How To Start a Business in Virginia
The Commonwealth of Virginia is a great place to do business because it’s a fairly easy state to operate in with fair tax rates. Some states make it more difficult, a few may make it easier, but very few states offer the diverse demographics and geographical beauty, options and cultural diversity that Virginia does, making it an ideal grounds for clientele for any business. Whether you’re thinking of starting a new business in Virginia Beach, Richmond, Fairfax, Roanoke, Danville or Abington, it’s all basically the same. The following is a helpful list of things that you’ll need to do in order to succeed in your entrepreneurial endeavor.
1. Write a business plan.
2. Know your competition.
3. Develop a Marketing plan.
4. Identify what “kind” of business license you should have.
5. Come up with a budget.
6. Market your business.
1. Write a Business Plan
Why are you going into business? What will you sell? How will you sell it? What makes you different? Why are you special? How do you want to be seen in the marketplace? From whom will you get your supplies? What will you offer that will make people come back for more? What is your budget? (see budget below, later). Write out about a 3 pages business plan. Identify the basics and what’s important, but don’t get too in depth with it, spending weeks and months formulating it. The reason why you shouldn’t is because your business
Never Pitch To Them In The Bathroom & 5 Other Networking Tips
Note from Kim: I do a great deal of networking and CCM gets many referrals that are based in relationships founded in networking. I get questions about the “how” and “why” of networking all the time, so I thought I would let Early explain his viewpoint to you. Enjoy!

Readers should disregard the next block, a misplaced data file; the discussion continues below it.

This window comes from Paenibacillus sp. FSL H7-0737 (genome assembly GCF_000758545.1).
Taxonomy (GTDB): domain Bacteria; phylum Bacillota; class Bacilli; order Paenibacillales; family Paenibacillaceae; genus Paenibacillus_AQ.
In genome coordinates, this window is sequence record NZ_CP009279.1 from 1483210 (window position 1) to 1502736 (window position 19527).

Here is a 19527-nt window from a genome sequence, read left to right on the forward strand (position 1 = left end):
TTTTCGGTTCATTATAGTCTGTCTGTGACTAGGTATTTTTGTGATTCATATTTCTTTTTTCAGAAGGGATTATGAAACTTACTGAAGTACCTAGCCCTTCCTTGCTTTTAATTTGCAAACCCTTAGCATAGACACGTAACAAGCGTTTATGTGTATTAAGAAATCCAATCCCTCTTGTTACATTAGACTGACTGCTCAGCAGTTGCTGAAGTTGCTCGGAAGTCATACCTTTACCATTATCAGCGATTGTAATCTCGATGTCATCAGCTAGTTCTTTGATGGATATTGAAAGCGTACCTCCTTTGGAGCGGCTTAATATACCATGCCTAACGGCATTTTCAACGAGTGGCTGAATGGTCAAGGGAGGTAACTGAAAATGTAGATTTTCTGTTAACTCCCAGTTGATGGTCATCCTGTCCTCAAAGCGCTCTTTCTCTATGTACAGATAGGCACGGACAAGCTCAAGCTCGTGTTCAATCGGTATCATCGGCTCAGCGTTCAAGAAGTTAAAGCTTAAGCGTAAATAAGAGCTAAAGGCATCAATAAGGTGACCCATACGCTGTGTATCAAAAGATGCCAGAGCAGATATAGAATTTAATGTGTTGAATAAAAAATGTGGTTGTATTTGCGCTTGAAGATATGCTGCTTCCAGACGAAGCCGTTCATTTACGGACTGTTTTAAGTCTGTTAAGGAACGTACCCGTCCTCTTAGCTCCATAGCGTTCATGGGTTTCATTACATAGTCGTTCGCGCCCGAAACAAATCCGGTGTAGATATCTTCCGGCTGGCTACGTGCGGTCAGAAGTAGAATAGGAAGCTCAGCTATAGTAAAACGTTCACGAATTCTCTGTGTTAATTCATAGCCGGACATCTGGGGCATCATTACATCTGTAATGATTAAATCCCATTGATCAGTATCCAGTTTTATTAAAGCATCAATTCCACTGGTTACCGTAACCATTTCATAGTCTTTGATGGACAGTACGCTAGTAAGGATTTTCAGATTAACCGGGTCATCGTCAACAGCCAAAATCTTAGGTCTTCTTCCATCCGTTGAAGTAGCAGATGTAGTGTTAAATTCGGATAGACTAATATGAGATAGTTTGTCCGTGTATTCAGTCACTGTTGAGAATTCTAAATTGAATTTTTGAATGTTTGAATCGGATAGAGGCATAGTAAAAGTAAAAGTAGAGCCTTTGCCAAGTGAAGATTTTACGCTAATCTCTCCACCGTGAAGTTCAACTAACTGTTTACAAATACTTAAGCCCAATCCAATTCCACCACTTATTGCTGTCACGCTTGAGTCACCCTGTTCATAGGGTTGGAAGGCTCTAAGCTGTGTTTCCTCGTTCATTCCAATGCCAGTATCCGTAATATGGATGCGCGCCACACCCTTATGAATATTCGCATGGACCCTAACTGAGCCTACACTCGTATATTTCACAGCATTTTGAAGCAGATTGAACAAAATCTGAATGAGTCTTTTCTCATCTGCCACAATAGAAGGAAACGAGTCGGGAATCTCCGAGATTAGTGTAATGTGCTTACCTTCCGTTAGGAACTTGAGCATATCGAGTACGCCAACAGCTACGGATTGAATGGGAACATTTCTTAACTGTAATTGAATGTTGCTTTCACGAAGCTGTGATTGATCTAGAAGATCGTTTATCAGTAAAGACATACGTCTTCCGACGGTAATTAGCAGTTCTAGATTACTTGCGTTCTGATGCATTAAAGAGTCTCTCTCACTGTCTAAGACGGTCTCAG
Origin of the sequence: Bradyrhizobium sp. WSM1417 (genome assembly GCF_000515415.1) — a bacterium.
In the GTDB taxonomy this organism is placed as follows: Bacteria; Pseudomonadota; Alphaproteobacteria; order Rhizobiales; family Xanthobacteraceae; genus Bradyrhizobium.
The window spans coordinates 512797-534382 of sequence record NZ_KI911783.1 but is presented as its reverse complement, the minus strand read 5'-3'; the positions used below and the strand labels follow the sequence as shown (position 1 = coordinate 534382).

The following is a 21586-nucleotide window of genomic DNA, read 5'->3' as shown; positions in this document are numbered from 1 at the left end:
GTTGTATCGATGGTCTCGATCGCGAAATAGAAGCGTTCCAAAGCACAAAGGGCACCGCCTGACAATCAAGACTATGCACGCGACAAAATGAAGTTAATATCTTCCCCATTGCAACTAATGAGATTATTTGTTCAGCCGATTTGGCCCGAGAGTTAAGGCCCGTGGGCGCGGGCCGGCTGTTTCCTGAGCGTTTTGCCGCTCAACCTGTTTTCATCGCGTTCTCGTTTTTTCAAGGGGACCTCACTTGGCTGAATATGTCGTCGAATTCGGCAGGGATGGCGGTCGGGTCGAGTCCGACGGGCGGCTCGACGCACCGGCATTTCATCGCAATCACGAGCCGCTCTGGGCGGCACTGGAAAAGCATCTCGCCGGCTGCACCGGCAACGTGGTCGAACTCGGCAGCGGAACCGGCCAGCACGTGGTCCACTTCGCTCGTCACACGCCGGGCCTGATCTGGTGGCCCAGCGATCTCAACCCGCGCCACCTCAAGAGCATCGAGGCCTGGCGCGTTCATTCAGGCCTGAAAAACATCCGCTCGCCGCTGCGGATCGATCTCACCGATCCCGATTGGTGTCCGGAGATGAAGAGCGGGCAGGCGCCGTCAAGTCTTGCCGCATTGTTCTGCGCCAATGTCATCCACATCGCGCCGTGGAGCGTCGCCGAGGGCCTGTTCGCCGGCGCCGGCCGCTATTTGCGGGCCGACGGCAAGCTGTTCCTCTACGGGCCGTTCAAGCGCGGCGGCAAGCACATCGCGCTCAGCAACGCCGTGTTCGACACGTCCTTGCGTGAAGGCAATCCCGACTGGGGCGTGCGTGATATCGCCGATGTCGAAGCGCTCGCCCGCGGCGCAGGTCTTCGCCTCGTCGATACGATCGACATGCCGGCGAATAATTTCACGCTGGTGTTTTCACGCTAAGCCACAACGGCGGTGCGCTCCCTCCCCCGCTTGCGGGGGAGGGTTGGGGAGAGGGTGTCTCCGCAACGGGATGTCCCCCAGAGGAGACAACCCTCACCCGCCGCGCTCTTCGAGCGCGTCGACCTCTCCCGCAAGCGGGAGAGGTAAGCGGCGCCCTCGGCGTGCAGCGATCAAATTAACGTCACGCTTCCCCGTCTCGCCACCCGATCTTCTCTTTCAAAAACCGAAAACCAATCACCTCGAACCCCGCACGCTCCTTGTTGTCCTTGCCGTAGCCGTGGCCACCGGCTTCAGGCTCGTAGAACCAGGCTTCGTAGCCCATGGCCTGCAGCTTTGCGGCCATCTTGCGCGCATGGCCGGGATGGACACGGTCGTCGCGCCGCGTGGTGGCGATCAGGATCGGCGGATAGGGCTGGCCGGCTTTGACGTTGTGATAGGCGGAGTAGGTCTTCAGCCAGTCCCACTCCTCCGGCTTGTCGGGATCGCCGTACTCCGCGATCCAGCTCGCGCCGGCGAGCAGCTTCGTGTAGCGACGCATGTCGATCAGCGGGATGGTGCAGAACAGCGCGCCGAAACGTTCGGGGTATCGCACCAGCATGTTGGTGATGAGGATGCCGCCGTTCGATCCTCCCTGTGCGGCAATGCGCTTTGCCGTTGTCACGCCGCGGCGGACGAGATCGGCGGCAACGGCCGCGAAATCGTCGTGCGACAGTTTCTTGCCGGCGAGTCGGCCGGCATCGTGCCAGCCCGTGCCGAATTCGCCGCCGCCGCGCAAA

We all have to do it, some hate to do it but fewer people know how to do it! It’s call networking and for some, it is the ultimate ‘dirty word’. Why? We are usually intimidated when we walk into a room of strangers with a hand full of business cards. We don’t know who to talk to first, we don’t have any idea of what we want out of the experience and most importantly, we don’t know what the other person is after. It boils down to knowing your audience and knowing how you can deliver what they REALLY want. Realistically, everybody has a need that they want filled. Here are a few points to remember as you go to your next ‘Networking Event’.
(1) As a rule of thumb, keep conversations to a minimum in the bathroom: I don’t know about you, but I am usually not in the mood to discuss a sale as I exit a stall. I’m more concerned with washing my hands and getting out. But time after time, I have been approached by an eager networker to get the jump on me. No thanks, let’s chat over the buffet.
(2) Do not start off too ‘Joe’: This is so offensive. When someone walks up and begins joking and talking as if you guys were high school buddies. The real purpose of networking is not to make best friends. It is to provide an introduction to another level of service and resources. So take it slow and respectful.